April 10, 2012
Clickers in the Classroom
Could clickers make a difference in the legal writing classroom? The NY Times has a great article on clicker use in various classrooms. It seems that they are becoming ubiquitous at the undergrad level:
In recent years, college students have been bringing clickers to lecture halls, where professors require their use for attendance, instant polls and multiple-choice tests. Corporate executives sometimes distribute the devices at meetings, and then show survey responses immediately on Power Point slides. Just two of many companies that make clickers have sold nearly nine million units, which typically cost between $30 and $40 apiece, in under a decade. One the companies, Turning Technologies, sold 1.5 million in 2011 alone.
I have colleagues that use clickers in doctrinal courses, but to the best of my knowledge, my legal writing colleagues have not adopted them yet. It seems like a clicker would be a great tool to respond to a writing sample displayed on a slide. I wondered if any legal writing programs have made good use of clickers. Please feel free to post a comment if you have.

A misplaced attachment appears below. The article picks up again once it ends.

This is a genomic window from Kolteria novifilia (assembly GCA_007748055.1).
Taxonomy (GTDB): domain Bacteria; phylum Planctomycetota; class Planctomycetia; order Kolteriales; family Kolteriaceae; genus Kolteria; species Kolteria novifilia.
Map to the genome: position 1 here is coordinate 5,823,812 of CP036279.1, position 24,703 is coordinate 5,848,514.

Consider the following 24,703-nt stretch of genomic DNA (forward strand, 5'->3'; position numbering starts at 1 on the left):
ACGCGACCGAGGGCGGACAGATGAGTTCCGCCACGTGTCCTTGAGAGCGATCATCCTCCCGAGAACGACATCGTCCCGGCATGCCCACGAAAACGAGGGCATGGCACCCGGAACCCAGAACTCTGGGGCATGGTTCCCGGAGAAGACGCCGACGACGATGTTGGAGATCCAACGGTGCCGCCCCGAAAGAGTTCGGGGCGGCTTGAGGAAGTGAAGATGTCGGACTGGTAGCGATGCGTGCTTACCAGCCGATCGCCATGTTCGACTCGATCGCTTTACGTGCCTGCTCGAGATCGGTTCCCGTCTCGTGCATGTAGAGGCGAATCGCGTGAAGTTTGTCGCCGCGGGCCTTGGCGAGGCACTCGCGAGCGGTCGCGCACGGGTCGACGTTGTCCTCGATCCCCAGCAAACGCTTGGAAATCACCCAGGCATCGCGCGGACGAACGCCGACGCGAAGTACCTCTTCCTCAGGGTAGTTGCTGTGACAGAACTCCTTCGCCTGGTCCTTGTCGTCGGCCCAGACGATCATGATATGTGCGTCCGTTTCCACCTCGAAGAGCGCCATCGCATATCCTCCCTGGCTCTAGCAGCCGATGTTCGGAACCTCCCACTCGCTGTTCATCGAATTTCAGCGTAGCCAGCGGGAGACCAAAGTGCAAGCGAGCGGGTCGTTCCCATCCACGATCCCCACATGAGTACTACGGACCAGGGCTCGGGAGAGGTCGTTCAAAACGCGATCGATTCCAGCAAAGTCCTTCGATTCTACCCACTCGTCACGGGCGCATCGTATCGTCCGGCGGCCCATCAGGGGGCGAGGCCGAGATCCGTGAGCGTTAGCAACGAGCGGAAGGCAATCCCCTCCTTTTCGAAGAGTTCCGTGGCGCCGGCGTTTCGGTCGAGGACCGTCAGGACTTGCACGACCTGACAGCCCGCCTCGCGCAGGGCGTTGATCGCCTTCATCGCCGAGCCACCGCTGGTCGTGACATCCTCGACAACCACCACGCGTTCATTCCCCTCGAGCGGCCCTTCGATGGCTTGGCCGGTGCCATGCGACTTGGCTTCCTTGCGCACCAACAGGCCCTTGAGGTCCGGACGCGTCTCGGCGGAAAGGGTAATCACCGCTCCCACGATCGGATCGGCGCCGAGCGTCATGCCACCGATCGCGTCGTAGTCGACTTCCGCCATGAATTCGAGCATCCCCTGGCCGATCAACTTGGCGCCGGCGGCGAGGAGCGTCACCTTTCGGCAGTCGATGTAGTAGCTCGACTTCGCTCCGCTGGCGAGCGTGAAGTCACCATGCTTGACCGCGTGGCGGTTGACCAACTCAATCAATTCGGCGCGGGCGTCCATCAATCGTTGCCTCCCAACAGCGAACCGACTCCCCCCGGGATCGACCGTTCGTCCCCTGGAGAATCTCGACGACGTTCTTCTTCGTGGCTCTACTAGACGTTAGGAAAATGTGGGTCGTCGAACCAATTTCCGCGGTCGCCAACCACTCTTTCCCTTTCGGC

April 10, 2012 | Permalink
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We used clickers last semester for a citation review. It gave the students a chance to see how well they knew citation rules compared to their classmates without the humility of being singled out as Bluebook slackers.
Posted by: Diane Kraft | Apr 11, 2012 6:14:50 AM